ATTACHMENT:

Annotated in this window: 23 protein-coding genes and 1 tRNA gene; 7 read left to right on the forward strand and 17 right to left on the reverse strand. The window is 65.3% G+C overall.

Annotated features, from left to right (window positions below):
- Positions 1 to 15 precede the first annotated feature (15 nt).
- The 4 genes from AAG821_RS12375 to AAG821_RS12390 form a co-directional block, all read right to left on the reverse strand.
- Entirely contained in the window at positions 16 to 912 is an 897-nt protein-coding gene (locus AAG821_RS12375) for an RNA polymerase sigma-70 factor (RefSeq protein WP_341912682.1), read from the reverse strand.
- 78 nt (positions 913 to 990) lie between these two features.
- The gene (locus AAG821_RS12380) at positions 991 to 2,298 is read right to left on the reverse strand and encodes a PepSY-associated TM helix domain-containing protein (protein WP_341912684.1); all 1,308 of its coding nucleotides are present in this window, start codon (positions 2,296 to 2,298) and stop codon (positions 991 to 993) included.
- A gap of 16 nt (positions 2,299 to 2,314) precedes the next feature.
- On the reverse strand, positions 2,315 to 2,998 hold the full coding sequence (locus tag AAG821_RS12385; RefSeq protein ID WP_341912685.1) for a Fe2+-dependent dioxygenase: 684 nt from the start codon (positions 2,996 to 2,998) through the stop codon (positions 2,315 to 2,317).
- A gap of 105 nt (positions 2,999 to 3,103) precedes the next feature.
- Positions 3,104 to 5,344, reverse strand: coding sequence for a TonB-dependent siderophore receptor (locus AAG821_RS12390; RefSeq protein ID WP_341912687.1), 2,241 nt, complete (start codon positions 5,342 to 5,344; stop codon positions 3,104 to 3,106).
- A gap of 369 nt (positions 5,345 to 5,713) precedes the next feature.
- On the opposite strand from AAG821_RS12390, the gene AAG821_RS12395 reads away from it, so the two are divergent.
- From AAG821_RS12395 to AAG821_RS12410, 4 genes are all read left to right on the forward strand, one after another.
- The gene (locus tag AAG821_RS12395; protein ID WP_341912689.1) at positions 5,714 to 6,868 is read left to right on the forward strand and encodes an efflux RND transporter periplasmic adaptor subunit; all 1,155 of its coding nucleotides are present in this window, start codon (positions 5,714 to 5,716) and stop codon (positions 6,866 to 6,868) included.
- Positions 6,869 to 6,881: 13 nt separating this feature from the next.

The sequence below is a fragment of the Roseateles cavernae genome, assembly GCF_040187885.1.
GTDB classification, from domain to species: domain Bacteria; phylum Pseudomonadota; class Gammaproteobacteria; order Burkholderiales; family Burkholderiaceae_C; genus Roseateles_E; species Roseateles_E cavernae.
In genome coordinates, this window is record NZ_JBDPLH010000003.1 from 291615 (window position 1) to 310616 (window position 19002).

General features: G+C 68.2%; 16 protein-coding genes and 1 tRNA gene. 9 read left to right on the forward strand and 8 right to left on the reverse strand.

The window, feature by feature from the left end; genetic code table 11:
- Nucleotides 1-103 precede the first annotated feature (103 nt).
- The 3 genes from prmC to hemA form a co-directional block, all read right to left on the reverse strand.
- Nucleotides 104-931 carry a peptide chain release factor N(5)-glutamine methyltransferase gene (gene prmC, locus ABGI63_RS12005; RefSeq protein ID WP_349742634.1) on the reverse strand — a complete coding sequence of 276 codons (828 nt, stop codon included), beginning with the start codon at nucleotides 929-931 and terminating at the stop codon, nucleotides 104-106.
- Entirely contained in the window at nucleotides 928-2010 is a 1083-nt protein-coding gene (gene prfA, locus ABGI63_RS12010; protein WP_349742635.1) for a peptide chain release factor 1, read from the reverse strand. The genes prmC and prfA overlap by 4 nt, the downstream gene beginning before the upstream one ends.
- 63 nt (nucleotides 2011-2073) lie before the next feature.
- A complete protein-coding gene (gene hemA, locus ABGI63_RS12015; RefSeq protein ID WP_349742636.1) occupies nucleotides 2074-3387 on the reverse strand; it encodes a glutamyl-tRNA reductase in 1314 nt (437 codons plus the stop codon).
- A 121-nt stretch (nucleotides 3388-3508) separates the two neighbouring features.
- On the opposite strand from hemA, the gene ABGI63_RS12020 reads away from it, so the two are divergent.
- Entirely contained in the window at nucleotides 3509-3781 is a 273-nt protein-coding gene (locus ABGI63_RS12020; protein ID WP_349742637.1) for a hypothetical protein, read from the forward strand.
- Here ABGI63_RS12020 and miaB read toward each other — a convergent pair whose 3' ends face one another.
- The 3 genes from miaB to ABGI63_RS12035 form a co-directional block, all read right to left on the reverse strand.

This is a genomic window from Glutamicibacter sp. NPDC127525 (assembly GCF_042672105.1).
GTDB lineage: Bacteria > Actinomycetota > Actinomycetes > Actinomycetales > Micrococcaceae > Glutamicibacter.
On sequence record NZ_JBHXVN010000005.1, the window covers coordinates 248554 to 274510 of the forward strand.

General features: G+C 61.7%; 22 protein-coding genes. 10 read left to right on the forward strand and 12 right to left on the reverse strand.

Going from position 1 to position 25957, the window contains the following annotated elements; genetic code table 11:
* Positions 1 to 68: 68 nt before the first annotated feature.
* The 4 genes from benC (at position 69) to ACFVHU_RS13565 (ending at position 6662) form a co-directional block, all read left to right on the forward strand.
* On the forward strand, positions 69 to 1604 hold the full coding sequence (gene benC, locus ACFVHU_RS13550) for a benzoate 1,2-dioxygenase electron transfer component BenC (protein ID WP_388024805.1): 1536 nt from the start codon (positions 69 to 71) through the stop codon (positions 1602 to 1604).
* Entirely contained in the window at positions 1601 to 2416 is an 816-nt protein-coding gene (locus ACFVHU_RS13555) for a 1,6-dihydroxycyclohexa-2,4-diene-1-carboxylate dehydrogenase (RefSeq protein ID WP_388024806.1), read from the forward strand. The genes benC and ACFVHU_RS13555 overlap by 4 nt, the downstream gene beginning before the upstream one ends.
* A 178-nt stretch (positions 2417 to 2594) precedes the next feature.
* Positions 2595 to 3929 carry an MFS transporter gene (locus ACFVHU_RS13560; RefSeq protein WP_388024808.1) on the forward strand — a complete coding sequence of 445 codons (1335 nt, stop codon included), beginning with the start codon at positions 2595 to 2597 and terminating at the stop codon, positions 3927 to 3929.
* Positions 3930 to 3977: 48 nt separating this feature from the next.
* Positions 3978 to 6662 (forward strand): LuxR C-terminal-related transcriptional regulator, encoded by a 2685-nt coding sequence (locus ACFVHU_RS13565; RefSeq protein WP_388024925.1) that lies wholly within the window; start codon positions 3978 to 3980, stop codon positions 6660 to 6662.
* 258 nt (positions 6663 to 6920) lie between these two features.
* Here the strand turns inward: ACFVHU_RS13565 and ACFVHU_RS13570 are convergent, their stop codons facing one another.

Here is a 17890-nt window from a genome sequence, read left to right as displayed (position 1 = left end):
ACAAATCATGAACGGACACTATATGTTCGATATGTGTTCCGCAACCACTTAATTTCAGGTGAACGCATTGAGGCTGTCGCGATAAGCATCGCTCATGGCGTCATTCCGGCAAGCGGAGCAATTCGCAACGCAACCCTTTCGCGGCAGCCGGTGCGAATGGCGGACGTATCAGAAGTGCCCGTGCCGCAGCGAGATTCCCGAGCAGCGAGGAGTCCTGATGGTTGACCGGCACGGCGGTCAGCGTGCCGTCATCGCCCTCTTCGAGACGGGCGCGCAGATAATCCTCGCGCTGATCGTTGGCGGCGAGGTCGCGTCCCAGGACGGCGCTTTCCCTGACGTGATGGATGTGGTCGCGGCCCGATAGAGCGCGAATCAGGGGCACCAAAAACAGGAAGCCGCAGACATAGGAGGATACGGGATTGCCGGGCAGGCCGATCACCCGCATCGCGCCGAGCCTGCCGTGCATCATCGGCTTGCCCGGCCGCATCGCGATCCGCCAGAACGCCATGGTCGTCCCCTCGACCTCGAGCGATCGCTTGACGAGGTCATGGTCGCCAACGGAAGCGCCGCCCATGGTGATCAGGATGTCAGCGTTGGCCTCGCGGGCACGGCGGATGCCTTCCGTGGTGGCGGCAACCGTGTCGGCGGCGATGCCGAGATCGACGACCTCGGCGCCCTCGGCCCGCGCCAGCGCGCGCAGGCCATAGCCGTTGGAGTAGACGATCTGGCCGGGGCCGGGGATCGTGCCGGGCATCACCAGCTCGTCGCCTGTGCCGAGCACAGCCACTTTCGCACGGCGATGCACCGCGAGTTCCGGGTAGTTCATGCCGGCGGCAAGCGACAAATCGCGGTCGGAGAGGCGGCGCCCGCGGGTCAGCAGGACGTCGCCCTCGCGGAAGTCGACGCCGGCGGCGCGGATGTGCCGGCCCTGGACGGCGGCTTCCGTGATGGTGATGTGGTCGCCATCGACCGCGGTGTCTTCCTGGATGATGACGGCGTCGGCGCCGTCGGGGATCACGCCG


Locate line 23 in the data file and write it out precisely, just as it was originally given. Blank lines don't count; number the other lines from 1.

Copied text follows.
- The 3 genes from prmC to hemA form a co-directional block, all read right to left on the reverse strand.